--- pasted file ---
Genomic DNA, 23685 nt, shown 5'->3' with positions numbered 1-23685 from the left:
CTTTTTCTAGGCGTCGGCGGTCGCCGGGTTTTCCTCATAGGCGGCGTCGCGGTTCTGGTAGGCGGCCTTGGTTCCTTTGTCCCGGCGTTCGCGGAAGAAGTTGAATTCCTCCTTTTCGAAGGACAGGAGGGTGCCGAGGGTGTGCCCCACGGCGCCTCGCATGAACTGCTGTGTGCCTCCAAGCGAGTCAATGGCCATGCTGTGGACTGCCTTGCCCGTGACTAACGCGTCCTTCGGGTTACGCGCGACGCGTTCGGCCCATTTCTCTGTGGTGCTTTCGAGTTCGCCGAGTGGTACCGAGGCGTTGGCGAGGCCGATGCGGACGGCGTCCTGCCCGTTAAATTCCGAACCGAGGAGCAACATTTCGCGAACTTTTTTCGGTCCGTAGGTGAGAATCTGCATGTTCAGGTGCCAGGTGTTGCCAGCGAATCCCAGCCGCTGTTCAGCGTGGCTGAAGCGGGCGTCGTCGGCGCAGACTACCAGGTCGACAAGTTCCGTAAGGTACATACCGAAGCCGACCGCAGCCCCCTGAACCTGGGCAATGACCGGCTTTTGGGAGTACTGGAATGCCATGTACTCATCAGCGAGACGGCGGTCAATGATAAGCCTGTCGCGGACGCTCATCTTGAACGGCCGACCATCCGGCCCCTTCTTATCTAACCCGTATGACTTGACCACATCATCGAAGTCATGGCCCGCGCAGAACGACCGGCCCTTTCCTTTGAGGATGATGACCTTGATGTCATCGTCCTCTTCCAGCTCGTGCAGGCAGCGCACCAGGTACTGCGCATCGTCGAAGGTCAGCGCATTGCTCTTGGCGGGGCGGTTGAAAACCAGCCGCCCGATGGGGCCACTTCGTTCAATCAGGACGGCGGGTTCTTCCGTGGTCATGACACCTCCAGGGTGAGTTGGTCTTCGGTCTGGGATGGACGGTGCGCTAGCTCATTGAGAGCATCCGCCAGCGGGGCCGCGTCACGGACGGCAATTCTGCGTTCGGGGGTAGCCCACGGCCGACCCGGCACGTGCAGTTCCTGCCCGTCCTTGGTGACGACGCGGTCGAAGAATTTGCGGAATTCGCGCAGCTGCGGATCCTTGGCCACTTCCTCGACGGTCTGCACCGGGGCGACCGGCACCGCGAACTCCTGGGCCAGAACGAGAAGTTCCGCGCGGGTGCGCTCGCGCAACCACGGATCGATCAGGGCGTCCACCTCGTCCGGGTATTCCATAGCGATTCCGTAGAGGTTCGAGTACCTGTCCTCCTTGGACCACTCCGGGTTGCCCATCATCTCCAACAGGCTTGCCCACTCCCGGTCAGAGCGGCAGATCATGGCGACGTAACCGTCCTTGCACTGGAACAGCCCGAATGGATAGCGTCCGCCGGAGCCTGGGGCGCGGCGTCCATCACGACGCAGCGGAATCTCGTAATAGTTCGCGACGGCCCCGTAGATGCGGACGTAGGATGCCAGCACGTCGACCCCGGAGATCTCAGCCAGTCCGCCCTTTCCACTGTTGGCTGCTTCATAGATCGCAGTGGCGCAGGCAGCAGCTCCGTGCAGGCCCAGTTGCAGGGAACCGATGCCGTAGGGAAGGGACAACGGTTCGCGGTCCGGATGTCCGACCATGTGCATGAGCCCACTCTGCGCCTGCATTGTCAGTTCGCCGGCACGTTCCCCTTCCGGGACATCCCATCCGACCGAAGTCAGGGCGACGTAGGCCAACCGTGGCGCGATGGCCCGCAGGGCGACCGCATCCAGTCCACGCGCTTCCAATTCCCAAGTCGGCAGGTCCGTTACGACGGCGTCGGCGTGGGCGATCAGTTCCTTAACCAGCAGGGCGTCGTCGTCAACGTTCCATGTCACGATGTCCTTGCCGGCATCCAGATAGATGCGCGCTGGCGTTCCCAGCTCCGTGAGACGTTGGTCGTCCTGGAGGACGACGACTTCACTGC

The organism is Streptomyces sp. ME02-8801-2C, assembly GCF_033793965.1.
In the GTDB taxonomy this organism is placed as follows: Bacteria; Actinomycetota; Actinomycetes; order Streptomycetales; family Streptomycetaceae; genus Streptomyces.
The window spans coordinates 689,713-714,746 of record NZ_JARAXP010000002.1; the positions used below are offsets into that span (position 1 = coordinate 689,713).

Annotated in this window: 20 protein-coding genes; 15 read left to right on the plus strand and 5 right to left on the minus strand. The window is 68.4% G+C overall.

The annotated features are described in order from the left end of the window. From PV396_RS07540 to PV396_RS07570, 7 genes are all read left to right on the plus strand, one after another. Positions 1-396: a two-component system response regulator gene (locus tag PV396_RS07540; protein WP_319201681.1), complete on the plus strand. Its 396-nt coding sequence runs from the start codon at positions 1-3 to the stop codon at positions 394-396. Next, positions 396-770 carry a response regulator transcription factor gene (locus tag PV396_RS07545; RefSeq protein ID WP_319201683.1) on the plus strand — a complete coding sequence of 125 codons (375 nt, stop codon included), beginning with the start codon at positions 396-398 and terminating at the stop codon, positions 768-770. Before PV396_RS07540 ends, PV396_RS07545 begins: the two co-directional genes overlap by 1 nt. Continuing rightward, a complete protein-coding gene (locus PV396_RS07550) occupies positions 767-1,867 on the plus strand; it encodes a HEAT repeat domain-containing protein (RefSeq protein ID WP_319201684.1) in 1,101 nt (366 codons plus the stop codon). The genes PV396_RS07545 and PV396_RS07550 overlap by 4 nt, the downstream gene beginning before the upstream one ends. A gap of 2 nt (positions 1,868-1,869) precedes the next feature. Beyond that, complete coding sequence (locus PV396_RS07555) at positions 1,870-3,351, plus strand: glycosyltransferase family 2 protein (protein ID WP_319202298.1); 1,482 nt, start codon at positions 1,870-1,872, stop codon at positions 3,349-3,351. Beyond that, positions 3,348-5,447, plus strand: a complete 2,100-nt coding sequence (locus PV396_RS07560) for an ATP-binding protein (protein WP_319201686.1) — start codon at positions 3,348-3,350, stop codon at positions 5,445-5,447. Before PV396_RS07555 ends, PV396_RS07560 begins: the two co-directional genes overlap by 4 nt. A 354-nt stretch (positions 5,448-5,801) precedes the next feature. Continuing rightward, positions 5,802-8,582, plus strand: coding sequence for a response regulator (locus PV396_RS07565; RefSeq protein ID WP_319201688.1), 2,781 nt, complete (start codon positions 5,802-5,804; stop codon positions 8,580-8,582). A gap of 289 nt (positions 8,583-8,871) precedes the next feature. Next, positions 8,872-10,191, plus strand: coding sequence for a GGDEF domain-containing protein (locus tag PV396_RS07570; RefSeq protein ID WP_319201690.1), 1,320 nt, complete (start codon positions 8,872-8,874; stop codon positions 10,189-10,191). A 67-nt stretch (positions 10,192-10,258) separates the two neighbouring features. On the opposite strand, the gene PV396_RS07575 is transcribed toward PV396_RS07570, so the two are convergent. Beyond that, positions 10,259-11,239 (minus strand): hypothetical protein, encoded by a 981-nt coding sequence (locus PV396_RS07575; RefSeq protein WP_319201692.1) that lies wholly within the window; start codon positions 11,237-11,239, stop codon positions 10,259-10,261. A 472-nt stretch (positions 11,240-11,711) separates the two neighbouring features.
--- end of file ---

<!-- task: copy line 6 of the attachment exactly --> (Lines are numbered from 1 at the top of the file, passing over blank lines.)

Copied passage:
Annotated in this window: 20 protein-coding genes; 15 read left to right on the plus strand and 5 right to left on the minus strand. The window is 68.4% G+C overall.